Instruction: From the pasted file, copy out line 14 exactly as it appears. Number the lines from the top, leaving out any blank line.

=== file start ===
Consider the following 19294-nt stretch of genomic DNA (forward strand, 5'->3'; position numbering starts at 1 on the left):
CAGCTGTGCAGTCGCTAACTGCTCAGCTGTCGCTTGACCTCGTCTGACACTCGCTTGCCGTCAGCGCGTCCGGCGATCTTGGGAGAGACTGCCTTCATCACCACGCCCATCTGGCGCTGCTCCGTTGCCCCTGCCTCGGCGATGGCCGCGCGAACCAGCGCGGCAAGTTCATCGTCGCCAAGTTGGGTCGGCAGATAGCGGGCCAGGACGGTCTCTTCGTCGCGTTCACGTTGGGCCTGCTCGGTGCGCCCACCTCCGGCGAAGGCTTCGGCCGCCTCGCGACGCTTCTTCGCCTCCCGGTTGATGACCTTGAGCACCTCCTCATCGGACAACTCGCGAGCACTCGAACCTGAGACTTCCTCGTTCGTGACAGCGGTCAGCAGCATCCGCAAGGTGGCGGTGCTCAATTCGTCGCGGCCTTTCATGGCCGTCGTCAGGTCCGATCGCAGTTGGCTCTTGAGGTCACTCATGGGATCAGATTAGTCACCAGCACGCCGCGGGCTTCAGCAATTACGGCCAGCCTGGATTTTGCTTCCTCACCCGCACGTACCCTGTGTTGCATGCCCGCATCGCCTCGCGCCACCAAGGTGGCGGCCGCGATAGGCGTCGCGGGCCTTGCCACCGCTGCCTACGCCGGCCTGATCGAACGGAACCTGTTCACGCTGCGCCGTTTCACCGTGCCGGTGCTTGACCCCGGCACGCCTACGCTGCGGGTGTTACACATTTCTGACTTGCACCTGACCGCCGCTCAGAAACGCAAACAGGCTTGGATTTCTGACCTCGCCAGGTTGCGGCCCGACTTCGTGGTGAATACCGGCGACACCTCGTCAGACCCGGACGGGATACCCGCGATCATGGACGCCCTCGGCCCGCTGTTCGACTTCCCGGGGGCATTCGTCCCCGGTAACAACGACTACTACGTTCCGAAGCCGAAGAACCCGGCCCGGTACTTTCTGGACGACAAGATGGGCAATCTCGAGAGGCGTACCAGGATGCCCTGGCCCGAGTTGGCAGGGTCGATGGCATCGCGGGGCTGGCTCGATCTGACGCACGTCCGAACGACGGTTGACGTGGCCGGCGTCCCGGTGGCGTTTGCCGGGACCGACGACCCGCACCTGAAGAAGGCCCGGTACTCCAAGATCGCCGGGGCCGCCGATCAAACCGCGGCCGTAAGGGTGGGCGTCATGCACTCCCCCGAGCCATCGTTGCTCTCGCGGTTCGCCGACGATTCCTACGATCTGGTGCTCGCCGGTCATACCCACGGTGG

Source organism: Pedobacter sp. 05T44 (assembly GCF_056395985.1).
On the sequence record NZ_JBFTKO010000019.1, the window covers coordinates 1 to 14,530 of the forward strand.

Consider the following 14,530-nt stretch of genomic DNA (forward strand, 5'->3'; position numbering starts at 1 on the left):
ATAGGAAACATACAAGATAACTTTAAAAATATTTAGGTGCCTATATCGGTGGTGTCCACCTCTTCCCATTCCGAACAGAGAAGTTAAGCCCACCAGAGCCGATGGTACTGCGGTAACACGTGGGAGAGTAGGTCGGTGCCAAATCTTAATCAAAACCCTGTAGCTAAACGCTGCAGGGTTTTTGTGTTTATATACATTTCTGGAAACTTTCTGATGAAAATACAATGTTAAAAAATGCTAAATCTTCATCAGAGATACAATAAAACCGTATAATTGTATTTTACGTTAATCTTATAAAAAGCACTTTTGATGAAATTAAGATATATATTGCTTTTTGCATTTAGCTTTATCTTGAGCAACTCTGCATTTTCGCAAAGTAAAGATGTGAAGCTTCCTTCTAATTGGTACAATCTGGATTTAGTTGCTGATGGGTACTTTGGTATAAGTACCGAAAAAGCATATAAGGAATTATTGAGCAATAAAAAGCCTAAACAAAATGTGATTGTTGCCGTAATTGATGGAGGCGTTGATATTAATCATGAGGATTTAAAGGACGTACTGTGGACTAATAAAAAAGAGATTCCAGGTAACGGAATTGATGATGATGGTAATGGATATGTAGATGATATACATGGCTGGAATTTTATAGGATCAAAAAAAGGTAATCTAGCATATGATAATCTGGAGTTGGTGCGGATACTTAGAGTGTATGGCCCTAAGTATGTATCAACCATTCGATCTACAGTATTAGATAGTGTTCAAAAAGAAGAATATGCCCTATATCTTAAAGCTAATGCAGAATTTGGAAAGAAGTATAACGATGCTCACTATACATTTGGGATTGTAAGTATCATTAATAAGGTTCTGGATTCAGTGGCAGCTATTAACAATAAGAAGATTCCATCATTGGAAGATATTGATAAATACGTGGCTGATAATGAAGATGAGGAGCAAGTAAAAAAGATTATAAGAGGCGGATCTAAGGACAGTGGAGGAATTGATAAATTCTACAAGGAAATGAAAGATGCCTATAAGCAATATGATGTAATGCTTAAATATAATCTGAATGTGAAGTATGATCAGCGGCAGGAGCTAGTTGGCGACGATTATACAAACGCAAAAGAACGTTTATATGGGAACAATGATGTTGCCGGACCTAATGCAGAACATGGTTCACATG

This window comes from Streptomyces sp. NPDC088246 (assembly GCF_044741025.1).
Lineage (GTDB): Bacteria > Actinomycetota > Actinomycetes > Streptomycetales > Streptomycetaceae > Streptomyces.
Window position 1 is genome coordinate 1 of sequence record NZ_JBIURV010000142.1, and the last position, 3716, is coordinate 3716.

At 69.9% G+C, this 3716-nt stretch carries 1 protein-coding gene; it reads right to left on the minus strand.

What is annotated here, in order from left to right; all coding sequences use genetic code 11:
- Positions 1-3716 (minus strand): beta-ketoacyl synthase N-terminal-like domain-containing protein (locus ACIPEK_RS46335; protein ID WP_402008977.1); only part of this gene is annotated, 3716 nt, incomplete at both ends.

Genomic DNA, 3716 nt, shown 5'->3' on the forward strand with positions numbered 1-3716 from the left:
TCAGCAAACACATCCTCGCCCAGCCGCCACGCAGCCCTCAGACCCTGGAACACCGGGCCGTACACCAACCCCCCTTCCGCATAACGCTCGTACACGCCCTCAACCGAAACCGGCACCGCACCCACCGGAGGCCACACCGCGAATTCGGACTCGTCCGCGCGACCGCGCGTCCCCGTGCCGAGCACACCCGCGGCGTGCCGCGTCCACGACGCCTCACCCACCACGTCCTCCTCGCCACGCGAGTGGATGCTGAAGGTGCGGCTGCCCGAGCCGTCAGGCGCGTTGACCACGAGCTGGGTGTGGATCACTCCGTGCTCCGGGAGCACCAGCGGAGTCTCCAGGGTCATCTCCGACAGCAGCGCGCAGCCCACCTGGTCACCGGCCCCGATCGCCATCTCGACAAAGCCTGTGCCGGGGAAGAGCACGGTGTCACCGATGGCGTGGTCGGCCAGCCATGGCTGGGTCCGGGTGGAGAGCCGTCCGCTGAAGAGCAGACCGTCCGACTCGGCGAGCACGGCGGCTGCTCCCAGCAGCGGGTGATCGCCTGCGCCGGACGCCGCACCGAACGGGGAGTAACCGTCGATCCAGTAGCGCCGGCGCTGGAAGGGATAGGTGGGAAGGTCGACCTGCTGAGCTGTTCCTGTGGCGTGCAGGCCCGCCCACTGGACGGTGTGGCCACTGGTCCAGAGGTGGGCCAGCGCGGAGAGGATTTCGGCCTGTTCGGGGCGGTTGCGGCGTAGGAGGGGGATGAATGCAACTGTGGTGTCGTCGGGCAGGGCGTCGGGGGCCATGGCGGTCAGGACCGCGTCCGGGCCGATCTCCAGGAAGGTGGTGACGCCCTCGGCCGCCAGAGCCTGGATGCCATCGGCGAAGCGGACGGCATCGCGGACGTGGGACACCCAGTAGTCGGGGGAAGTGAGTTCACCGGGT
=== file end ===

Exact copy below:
TCAGCAAACACATCCTCGCCCAGCCGCCACGCAGCCCTCAGACCCTGGAACACCGGGCCGTACACCAACCCCCCTTCCGCATAACGCTCGTACACGCCCTCAACCGAAACCGGCACCGCACCCACCGGAGGCCACACCGCGAATTCGGACTCGTCCGCGCGACCGCGCGTCCCCGTGCCGAGCACACCCGCGGCGTGCCGCGTCCACGACGCCTCACCCACCACGTCCTCCTCGCCACGCGAGTGGATGCTGAAGGTGCGGCTGCCCGAGCCGTCAGGCGCGTTGACCACGAGCTGGGTGTGGATCACTCCGTGCTCCGGGAGCACCAGCGGAGTCTCCAGGGTCATCTCCGACAGCAGCGCGCAGCCCACCTGGTCACCGGCCCCGATCGCCATCTCGACAAAGCCTGTGCCGGGGAAGAGCACGGTGTCACCGATGGCGTGGTCGGCCAGCCATGGCTGGGTCCGGGTGGAGAGCCGTCCGCTGAAGAGCAGACCGTCCGACTCGGCGAGCACGGCGGCTGCTCCCAGCAGCGGGTGATCGCCTGCGCCGGACGCCGCACCGAACGGGGAGTAACCGTCGATCCAGTAGCGCCGGCGCTGGAAGGGATAGGTGGGAAGGTCGACCTGCTGAGCTGTTCCTGTGGCGTGCAGGCCCGCCCACTGGACGGTGTGGCCACTGGTCCAGAGGTGGGCCAGCGCGGAGAGGATTTCGGCCTGTTCGGGGCGGTTGCGGCGTAGGAGGGGGATGAATGCAACTGTGGTGTCGTCGGGCAGGGCGTCGGGGGCCATGGCGGTCAGGACCGCGTCCGGGCCGATCTCCAGGAAGGTGGTGACGCCCTCGGCCGCCAGAGCCTGGATGCCATCGGCGAAGCGGACGGCATCGCGGACGTGGGACACCCAGTAGTCGGGGGAAGTGAGTTCACCGGGT